Cost of sales for the fourth quarter of 2009 was 32.5% of net sales, down from 32.8% of net sales in the fourth period a year earlier.  Restaurant labor and related costs as a percentage of net sales rose to 34.6% in the fourth period just ended from 34.4% in the comparable quarter of the prior year.  General and administrative expenses for the fourth quarter of 2009 were 6.4% of net sales, down from 7.6% recorded in the final period of 2008.

For the fourth quarter of 2009, J. Alexander’s Corporation’s restaurant operating margin (net sales minus total restaurant operating expenses divided by net sales) was 5.8% as compared to 6.1% in the corresponding quarter of the previous year.

J. Alexander’s Corporation posted average weekly same store sales per restaurant of $86,700 in the fourth quarter of 2009, an increase from $85,800 in the fourth quarter of 2008.  The Company’s average weekly sales per restaurant for the fourth quarter of 2009 were $84,100, up from $84,000 achieved in the comparable period of 2008.  Same store sales calculations are based on 30 restaurants open for more than 18 months.

J. Alexander’s Corporation had a decline of 0.4% in average weekly guest counts on a same store basis from the corresponding quarter of 2008.  The average guest check, including alcoholic beverage sales for the quarter, was approximately $24.74 and did not change notably from the prior year comparable quarter.  The effect of menu price increases for the fourth quarter was approximately .9% compared to the fourth quarter of 2008.

“As previously noted, J. Alexander’s Corporation’s results have been pressured by the lingering recession, which has adversely affected our average guest counts,” Stout said.  “Our five newest restaurants have been particularly impacted.  We believe casual dining guests have cut back dining occasions at their favorite restaurants.  It has become extremely challenging to encourage these guests to try newer restaurants when they are not going to their favorite dining establishments.”

J. Alexander’s Corporation had weekly average same store sales per restaurant of $84,900 for 2009, down from $88,700 recorded in 2008.  The Company’s average weekly sales per restaurant for 2009 were $82,300, down 6.3% from $87,800 achieved in 2008.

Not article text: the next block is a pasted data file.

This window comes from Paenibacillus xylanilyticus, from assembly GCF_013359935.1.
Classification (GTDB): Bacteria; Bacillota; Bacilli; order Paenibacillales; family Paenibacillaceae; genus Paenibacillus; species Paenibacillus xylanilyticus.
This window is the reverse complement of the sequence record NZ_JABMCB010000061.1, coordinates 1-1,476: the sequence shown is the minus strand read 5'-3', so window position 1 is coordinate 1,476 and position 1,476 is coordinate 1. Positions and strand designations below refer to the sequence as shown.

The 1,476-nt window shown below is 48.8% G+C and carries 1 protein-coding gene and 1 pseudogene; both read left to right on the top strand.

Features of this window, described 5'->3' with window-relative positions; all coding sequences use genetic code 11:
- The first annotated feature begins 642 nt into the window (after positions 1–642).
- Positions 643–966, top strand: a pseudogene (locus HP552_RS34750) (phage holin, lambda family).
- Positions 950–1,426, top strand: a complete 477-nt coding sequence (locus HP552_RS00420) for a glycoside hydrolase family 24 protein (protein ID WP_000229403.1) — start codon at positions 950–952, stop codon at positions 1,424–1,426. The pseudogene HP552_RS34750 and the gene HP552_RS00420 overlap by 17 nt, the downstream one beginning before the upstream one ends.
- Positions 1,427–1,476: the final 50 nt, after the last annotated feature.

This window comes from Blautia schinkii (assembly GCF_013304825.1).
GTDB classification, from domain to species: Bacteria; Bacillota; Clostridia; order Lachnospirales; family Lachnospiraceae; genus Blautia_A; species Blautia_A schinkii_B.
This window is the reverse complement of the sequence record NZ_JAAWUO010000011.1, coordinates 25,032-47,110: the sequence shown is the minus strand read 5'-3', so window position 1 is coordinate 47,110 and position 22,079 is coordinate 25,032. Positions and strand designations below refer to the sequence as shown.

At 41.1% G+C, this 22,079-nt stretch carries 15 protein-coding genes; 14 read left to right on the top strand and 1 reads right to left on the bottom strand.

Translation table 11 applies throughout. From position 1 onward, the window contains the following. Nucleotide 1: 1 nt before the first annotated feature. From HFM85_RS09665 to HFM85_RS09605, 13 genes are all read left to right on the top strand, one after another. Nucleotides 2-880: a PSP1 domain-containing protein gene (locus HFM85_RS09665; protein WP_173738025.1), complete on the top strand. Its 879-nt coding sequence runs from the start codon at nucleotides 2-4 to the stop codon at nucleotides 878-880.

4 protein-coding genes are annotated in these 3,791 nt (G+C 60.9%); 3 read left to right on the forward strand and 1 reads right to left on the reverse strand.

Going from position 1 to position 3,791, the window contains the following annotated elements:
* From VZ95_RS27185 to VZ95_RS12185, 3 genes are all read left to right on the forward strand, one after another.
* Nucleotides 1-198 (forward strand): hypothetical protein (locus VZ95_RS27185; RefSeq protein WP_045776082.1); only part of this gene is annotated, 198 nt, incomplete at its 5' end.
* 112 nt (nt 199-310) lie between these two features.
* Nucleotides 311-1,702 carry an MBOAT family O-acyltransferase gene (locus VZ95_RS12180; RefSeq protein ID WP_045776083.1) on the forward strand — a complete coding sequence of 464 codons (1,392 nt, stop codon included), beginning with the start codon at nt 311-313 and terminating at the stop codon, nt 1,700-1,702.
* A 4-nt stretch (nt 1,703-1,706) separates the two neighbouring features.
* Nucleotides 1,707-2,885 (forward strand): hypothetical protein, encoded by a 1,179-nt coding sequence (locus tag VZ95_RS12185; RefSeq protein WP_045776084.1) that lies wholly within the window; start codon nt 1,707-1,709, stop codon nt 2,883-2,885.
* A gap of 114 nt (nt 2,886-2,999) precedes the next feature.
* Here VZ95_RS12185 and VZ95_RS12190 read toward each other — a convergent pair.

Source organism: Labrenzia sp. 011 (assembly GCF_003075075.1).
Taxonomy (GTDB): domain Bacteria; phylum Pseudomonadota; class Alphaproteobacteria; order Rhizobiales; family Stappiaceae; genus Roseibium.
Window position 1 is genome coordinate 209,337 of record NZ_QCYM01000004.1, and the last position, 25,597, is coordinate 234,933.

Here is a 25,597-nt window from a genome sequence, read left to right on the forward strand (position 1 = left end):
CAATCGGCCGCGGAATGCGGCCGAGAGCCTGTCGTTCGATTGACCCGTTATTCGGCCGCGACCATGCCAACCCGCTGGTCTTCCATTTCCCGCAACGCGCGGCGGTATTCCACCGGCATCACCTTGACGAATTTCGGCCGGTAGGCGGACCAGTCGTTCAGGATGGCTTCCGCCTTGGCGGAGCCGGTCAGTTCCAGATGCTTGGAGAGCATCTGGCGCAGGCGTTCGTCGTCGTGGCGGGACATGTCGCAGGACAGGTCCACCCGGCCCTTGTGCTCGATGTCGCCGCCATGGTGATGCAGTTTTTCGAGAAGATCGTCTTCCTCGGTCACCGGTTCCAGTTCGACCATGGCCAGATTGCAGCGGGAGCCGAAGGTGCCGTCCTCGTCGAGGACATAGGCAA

The Company’s average weekly guest counts for 2009 declined approximately 4.6% on a same store basis from 2008.  The average guest check, including alcoholic beverage sales increased slightly to an estimated $24.64.  The effect of menu price increases for 2009 was approximately 1% compared to 2008.

Cost of sales for 2009 was 31.7%, down from 32.2% in 2008.  Restaurant labor and related costs for 2009 rose to 35.2% of net sales from 33.3% of net sales in the previous year.  Labor costs and operating expenses as a percentage of net sales were higher for 2009 due principally to the effect of lower weekly average sales and the effect of low sales volumes in newer restaurants. The Company’s labor costs were also impacted in 2009 by higher minimum cash wage rates required to be paid to tipped employees in several states where it operates restaurants.  For 2009, J. Alexander’s Corporation had restaurant operating margin of 5.3%, down from 8.8% in 2008.

 In looking ahead, Stout said that “even though we now appear to be in some type of halting recovery, there is a great unevenness in the U.S. economy.  Unemployment remains high and consumer confidence is low in several of the states where we have a concentration of restaurants.”

Stout noted, however, that the recent improvement in same store sales trends has given J. Alexander's Corporation increased optimism for improved performance in 2010.  He said that based on the sales trends in the fourth quarter of 2009 and in early 2010, the Company expects that its same store sales will be positive for the year and that earnings for the first quarter of 2010 will be up substantially from the first quarter of 2009.

“We have developed a plan for 2010 that calls for improved restaurant performance based on several assumptions,” Stout continued. “These assumptions are dependent on an improving economy in some of our markets.  Second, we have not been aggressive with price increases during the past two years, but believe we will have some price increasing opportunities in 2010.  Third, we also are assuming that our input costs, including those for beef, will continue to remain relatively low.  Finally, now that our newer restaurants have some maturity, we believe that they can be operated more efficiently.